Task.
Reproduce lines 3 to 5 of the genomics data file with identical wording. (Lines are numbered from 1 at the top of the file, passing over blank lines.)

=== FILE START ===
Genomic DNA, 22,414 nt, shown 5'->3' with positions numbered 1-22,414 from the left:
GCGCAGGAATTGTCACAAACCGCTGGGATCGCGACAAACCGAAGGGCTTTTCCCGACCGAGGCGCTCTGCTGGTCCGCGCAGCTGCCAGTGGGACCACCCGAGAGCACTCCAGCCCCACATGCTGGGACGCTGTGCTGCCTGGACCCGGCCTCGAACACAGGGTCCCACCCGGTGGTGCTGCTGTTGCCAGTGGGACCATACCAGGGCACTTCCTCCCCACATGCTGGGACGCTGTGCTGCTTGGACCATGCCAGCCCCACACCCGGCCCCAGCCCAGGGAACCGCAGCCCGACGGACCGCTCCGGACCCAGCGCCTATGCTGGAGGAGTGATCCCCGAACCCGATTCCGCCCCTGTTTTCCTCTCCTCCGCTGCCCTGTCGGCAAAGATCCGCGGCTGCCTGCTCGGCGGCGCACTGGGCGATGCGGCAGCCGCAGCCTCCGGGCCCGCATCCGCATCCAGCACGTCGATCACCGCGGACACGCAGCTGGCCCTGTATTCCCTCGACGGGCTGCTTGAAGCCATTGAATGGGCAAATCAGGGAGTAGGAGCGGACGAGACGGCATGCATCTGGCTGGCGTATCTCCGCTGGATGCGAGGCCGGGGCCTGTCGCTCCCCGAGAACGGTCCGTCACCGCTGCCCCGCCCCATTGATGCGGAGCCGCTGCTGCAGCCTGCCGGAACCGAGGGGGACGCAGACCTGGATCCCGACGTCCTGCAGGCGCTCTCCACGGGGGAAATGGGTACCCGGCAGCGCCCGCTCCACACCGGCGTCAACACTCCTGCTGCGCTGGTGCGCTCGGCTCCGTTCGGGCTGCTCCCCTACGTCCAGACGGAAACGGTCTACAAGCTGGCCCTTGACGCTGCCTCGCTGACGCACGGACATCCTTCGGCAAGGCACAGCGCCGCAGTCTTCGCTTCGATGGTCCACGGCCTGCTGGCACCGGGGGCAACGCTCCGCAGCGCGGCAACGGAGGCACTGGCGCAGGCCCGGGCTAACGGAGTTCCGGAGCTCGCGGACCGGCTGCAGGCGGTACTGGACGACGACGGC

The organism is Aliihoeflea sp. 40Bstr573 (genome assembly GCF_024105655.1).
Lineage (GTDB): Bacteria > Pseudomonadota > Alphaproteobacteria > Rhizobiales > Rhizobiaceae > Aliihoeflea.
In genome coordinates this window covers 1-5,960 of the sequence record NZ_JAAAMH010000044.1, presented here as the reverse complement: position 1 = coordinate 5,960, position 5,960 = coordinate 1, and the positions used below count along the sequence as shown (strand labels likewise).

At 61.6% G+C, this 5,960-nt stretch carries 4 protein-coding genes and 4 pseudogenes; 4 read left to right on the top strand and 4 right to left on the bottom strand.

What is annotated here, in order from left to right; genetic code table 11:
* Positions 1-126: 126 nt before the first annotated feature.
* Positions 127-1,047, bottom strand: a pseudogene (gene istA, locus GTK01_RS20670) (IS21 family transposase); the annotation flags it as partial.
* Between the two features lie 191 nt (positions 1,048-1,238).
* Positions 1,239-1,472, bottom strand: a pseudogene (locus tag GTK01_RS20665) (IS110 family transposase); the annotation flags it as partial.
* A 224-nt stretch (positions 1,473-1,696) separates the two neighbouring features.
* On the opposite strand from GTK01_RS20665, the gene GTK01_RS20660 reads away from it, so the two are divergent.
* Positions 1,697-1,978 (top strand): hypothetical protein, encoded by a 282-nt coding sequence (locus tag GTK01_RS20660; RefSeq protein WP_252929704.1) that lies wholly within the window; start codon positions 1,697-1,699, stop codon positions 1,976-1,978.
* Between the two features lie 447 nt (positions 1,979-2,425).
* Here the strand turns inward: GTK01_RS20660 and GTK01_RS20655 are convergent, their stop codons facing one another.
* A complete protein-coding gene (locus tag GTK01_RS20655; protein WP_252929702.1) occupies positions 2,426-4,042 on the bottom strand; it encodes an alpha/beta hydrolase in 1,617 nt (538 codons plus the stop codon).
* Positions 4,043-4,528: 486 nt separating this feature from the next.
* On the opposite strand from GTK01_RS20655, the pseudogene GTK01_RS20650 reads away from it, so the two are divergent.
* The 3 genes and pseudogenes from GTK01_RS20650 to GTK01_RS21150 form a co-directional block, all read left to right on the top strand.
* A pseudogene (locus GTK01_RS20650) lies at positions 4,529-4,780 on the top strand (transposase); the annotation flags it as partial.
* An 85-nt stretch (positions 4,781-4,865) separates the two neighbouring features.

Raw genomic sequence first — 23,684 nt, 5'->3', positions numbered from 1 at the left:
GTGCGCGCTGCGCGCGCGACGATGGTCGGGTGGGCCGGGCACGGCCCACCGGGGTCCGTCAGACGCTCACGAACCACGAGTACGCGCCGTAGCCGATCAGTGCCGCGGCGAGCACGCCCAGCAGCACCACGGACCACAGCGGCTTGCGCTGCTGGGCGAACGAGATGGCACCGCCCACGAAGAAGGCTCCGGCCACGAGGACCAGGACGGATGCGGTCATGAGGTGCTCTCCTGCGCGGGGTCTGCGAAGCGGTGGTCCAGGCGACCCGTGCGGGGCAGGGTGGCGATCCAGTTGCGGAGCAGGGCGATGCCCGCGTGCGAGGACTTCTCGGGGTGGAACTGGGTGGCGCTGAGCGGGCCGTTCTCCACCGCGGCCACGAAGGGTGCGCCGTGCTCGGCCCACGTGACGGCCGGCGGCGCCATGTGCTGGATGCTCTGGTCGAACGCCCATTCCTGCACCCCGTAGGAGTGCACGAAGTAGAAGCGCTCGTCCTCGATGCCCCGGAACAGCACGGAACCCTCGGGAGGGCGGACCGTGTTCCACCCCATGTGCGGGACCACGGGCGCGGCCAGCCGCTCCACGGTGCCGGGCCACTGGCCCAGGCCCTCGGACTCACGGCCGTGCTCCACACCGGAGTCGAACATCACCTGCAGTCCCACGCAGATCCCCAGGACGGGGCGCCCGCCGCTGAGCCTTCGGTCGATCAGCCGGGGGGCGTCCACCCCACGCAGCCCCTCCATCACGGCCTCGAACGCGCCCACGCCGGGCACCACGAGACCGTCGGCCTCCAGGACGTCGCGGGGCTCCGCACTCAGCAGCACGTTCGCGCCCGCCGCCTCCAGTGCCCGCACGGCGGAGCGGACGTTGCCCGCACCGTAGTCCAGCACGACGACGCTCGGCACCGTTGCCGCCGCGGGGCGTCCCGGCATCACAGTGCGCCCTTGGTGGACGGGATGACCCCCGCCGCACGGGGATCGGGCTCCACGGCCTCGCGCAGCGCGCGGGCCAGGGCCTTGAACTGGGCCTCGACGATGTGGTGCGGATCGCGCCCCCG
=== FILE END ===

The organism is Aliihoeflea sp. 40Bstr573 (genome assembly GCF_024105655.1).
Lineage (GTDB): Bacteria > Pseudomonadota > Alphaproteobacteria > Rhizobiales > Rhizobiaceae > Aliihoeflea.
In genome coordinates this window covers 1-5,960 of the sequence record NZ_JAAAMH010000044.1, presented here as the reverse complement: position 1 = coordinate 5,960, position 5,960 = coordinate 1, and the positions used below count along the sequence as shown (strand labels likewise).